Newsletter: Essential California: Misconduct alleged at L.A.'s Building and Safety agency

A top manager at the Los Angeles Department of Building and Safety says employees have been engaging in multiple forms of financial wrongdoing. Above, the agency’s downtown headquarters.
(Jay L. Clendenin / Los Angeles Times)

Good morning, and welcome to the Essential California newsletter. It is Saturday, June 16. Here’s what you don’t want to miss this weekend:


It began with an investigation into bad workplace behavior: a high-level manager inside the Los Angeles Department of Building and Safety accused of yelling at his workers. City investigators soon received reports of more unusual activities, such as staffers being punished by having to eat an entire pizza in one sitting. That probe, in turn, led personnel department officials to uncover unauthorized purchases, falsified invoices and $24,900 in payments to a consulting company that did not exist, said Frank Bush, general manager at Building and Safety. Los Angeles Times

Aid-in-dying law reinstated


A California appeals court on Friday reinstated a law allowing terminally ill patients to end their lives. The ruling by the 4th District Court of Appeal allows the law known as the End of Life Option Act to remain in effect, giving patients who have less than six months to live access to lethal medications from their doctors. Opponents of the law have until July 2 to file a petition opposing the court’s decision. Los Angeles Times

Charter $$$

After pouring millions of dollars into scathing ads portraying Lt. Gov. Gavin Newsom as a dilettante, wealthy charter school backers had a different message for the first-place finisher in last week’s gubernatorial primary: Congratulations. The warm wishes — also extended to Republican John Cox, who came in second place — belied the awkward position that charter advocates find themselves in after their expensive gamble to prop up former Los Angeles Mayor Antonio Villaraigosa in the race collapsed in failure. Los Angeles Times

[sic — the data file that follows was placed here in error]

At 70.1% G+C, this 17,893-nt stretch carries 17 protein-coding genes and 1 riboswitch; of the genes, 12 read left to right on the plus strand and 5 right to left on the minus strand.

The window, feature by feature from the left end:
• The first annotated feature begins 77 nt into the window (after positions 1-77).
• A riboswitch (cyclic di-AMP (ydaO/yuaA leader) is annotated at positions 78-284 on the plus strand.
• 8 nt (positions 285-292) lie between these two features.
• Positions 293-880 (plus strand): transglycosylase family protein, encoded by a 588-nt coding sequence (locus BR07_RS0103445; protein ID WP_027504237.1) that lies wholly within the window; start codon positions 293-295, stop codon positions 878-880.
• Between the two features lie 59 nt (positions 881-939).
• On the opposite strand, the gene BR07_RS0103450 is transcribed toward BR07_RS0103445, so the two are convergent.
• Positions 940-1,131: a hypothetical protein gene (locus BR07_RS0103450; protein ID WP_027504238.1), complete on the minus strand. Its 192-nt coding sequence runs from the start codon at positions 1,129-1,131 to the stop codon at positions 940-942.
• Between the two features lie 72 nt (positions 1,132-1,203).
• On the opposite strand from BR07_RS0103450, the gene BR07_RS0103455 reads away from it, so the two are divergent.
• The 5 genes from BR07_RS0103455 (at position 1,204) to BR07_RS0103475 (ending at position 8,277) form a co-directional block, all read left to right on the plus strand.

NBA offseason intrigue

Star Kawhi Leonard’s desire to leave the San Antonio Spurs became clear on Friday morning, when the San Antonio Express News first reported he wanted to be traded. According to sources not authorized to speak publicly, the Lakers have long been Leonard’s preferred destination, though the Clippers are among the teams he would consider. Los Angeles Times


Done deal: Apple Inc. has struck a multiyear deal with Oprah Winfrey to produce original content, the technology giant announced Friday, as the battle for talent among tech titans and traditional studios keeps heating up. Los Angeles Times

Scathing report: The Los Angeles Police Department has not taken basic measures to prevent suicides in its jails, the department’s inspector general has found. Los Angeles Times

In her own words: San Francisco Mayor-elect London Breed on what she hopes to accomplish at the helm of her hometown. Los Angeles Times

Smogged up: Los Angeles consistently ranks among the cities with the worst air pollution. Here is where in Los Angeles is the worst. Crosstown LA